261. Psaroglossa spiloptera.
Lamprotornis spilopterus, Vigors, P. Z. S. 1831, p. 35; Gould, Cent. pl. 34. Saroglossa spiloptera ( Vig.), Horsf. & 31. Cat. ii, p. 545 ; Jerd. P. I. ii, p. 330; Hume, N. & 13. p. 434 ; Godio.-Aust. J. A. S. B. xliii, pt. ii, p. 170; Wald. in Blyth's Birds Burm. p. 91; Brooks, S. F. iii, p. 254; Armstrong, S. F. iv, p. 334 ; Hume & Dav. S. F. vi, p. 394 ; Wardlaw Ramsay, Ibis, 1877, p. 461; Hume, Cat. no. 691; id. S. F. ix, p. 256, xi, p. 208; Oates, B. B. i, p. 394. Psaroglossa spiloptera (Vig), Blyth, Cat. p. 109 ; Sharpe, Cat. B. 31. xiii, p. 117 ; Oates in Hume's N. & E. 2nd ed. i, p. 161.
The Spotted-winy Stare, Jerd.; Puli at Mussoorie.
Coloration. Male. The upper plumage from the forehead to the upper back grey, each feather edged with black ; back and scapulars grey, each feather edged with brown ; rump plain brown; upper tail-coverts rufous-brown ; tail brown tinged with rufous ; lores, cheeks, and ear-coverts black ; chin and throat deep chestnut-maroon ; the whole lower plumage rufous, paler and whiter on the middle of the abdomen, and all the feathers narrowly edged with whitish; primaries, secondaries, and primary-coverts black edged with metallic blue, and all the primaries with a white patch at their bases; wing-coverts dark brown edged with grey; tertiaries light brown; under wing-coverts and axillaries white.
Female. The whole upper plumage brown with greyish centres to the feathers, most conspicuous on the head and back and nearly obsolete on the rump and upper tail-coverts ; lesser and median wing-coverts brown, with a subterminal grey band ; greater coverts brown, broadly edged with grey; primaries and secondaries blackish with glossy margins, the bases of the former whitish; tertiaries like the back ; tail dark brown ; sides of the head uniform dark brown ; lower plumage brown, with broad whitish margins to the feathers and the whole suffused with a pale tinge of fulvous ; lower part of abdomen and the under tail-coverts nearly pure white.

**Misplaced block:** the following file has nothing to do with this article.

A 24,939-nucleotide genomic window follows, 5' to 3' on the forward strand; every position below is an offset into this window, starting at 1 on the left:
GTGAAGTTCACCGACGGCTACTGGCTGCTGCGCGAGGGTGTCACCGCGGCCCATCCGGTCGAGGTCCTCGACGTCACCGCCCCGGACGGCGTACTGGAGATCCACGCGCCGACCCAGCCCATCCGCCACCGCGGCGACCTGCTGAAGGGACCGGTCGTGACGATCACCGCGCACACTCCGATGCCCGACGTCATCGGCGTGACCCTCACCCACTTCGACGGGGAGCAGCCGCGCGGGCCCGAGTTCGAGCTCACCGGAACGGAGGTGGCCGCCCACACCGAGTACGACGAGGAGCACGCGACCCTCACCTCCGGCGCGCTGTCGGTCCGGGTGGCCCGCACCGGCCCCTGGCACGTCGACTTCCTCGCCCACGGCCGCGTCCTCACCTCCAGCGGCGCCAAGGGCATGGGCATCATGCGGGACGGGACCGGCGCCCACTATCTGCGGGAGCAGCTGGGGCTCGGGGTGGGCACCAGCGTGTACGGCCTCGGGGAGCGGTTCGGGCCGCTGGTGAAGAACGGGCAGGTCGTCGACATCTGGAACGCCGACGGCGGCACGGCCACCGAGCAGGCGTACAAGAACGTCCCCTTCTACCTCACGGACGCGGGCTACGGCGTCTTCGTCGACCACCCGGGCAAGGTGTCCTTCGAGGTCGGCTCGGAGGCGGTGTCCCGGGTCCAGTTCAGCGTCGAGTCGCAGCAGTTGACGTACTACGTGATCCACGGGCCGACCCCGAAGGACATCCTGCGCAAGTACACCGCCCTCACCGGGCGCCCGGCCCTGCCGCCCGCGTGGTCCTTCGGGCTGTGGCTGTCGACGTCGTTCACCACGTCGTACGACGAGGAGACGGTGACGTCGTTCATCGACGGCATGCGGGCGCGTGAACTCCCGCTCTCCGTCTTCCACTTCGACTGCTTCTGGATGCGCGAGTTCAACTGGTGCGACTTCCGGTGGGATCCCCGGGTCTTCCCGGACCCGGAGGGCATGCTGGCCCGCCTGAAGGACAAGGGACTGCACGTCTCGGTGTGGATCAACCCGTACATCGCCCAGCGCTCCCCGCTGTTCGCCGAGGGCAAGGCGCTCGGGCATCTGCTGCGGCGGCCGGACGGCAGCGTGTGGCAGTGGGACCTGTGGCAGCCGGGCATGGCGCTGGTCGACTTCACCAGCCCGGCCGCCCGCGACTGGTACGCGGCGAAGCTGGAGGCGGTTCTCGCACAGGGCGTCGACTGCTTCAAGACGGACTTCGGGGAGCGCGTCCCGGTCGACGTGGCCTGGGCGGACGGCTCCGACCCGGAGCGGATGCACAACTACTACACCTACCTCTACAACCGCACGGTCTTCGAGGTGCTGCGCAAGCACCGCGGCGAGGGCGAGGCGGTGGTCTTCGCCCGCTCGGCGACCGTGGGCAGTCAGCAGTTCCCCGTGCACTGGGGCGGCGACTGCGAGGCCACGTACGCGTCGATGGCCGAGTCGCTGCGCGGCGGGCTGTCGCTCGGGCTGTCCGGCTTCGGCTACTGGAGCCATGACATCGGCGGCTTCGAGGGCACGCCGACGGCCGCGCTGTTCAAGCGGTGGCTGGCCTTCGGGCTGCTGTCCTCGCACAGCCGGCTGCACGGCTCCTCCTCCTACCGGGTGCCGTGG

The young appear to resemble the female.
Irides dull white ; bill dusky black, reddish black at base of lower mandible; upper and lower mandibles margined with pale yellow; legs, feet, and claws black (Armstrong).
Length 7.5 ; tail 2.5 ; wing 4.2 ; tarsus .85 ; bill from gape 1.
Distribution. The Himalayas from Dharmsala to the head of the Assam valley and also, but more rarely, the plains of Upper India; the Khasi and Garo hills ; Cachar; Manipur; the Karen hills east of Toungngoo; the southern part of Pegu near the Kangoon river; doubtfully Tenasserim.
This bird appears to be found up to 6000 feet. It also, as before noted, occurs in the plains, Mr. A. Anderson having killed one at Fatehgarh on the 2nd June.
Habits, &c. Captain Hutton remarks that the flight of P. spiloptera is similar to that of a Stirling. It delights to take a short and rapid flight and return twittering to perch on the summit of the forest trees. He never observed it on the ground, and its food appears to consist of berries.
This species breeds in the holes, of trees, laying its eggs on a few bits of leaves. The eggs are pale greenish speckled with red and purple, and they measure about 1.05 by .71.